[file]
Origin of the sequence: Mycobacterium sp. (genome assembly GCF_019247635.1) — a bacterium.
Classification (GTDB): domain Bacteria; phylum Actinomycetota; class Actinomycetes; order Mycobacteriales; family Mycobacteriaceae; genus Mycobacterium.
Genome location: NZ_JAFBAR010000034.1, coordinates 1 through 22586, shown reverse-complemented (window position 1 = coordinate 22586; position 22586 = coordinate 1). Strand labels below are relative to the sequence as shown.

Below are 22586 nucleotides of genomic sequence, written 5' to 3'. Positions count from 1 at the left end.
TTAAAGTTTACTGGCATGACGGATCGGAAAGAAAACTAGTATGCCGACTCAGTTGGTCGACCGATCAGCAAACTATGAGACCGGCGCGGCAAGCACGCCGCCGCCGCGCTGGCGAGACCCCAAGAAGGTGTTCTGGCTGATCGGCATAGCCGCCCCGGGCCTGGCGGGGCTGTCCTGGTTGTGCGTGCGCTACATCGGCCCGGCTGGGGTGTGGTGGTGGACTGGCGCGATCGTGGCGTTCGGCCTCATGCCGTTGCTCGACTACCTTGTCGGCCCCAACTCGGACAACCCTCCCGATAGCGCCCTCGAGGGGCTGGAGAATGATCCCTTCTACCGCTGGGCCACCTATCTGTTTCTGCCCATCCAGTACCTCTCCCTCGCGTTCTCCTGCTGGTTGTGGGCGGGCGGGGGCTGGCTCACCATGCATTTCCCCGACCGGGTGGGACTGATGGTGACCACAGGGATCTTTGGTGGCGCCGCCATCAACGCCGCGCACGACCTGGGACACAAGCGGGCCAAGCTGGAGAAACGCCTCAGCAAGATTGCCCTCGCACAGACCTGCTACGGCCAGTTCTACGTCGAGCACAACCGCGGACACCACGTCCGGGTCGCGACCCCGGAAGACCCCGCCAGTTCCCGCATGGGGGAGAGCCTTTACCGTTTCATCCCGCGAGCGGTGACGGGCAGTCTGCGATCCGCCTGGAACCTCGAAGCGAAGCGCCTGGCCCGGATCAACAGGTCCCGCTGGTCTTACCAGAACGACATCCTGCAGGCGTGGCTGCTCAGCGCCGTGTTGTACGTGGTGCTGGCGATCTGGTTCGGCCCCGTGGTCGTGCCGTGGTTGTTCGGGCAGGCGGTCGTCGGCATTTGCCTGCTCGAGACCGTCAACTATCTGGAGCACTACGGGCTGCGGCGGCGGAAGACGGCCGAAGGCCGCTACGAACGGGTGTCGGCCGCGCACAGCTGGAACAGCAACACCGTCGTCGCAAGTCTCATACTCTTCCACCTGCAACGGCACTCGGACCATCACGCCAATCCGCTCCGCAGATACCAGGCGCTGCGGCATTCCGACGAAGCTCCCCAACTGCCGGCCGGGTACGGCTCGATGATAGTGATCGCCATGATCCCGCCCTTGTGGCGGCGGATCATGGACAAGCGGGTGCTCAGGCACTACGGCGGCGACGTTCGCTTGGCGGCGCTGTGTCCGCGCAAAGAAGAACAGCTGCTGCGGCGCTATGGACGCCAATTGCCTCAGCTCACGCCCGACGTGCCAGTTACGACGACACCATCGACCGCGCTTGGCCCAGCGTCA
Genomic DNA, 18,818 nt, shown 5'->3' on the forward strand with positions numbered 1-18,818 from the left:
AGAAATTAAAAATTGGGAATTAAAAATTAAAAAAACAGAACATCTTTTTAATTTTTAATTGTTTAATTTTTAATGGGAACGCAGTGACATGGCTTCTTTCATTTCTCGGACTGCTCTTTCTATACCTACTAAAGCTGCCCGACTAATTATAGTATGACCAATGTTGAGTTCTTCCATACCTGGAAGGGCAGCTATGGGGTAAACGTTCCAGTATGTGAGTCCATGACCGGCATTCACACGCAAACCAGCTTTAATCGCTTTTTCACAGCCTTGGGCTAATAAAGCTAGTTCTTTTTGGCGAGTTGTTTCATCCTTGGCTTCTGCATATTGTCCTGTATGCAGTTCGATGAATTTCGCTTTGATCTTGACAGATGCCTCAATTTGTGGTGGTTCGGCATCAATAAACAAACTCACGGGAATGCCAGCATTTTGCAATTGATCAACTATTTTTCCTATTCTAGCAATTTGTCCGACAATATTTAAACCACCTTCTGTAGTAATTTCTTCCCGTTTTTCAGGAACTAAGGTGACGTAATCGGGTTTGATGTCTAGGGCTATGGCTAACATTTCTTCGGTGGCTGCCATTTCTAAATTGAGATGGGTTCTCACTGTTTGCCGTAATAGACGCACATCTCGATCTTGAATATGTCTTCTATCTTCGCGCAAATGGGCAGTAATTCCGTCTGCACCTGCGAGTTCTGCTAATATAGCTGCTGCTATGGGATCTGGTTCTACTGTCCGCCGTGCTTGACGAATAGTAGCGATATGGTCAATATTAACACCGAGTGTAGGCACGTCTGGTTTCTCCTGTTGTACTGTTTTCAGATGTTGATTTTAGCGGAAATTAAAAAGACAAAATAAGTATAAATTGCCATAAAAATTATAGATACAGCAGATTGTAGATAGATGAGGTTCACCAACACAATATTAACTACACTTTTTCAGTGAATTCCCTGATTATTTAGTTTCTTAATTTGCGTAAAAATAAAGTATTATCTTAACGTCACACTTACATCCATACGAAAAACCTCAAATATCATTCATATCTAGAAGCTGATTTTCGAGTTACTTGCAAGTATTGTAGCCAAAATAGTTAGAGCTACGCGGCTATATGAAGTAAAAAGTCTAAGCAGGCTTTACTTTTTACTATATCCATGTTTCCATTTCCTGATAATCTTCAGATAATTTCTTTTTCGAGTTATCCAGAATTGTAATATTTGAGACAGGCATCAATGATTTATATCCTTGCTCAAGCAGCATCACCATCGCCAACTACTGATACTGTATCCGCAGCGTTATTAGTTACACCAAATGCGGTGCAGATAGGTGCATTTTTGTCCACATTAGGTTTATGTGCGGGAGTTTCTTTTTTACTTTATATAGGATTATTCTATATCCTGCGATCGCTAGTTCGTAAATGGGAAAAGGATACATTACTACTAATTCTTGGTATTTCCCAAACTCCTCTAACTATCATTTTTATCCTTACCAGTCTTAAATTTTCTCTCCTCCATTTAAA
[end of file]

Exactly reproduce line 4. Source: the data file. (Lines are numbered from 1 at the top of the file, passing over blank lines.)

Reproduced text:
Below are 22586 nucleotides of genomic sequence, written 5' to 3'. Positions count from 1 at the left end.